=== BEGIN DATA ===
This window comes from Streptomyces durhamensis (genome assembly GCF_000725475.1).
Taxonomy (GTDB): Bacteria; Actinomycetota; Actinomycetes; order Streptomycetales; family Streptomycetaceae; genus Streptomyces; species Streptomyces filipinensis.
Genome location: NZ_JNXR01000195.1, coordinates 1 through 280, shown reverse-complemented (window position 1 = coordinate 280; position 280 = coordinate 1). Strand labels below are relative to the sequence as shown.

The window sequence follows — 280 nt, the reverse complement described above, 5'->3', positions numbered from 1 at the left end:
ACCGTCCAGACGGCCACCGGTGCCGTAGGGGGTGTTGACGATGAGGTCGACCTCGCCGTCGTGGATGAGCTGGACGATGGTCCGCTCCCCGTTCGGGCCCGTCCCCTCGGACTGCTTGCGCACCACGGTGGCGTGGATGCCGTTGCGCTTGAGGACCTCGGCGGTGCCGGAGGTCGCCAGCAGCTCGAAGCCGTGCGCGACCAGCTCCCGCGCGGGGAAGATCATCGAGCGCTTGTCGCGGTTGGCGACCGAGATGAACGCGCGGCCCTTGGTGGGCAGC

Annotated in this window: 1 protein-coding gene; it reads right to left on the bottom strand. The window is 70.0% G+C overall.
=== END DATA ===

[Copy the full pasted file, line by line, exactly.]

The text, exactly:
This window comes from Streptomyces durhamensis (genome assembly GCF_000725475.1).
Taxonomy (GTDB): Bacteria; Actinomycetota; Actinomycetes; order Streptomycetales; family Streptomycetaceae; genus Streptomyces; species Streptomyces filipinensis.
Genome location: NZ_JNXR01000195.1, coordinates 1 through 280, shown reverse-complemented (window position 1 = coordinate 280; position 280 = coordinate 1). Strand labels below are relative to the sequence as shown.

The window sequence follows — 280 nt, the reverse complement described above, 5'->3', positions numbered from 1 at the left end:
ACCGTCCAGACGGCCACCGGTGCCGTAGGGGGTGTTGACGATGAGGTCGACCTCGCCGTCGTGGATGAGCTGGACGATGGTCCGCTCCCCGTTCGGGCCCGTCCCCTCGGACTGCTTGCGCACCACGGTGGCGTGGATGCCGTTGCGCTTGAGGACCTCGGCGGTGCCGGAGGTCGCCAGCAGCTCGAAGCCGTGCGCGACCAGCTCCCGCGCGGGGAAGATCATCGAGCGCTTGTCGCGGTTGGCGACCGAGATGAACGCGCGGCCCTTGGTGGGCAGC

Annotated in this window: 1 protein-coding gene; it reads right to left on the bottom strand. The window is 70.0% G+C overall.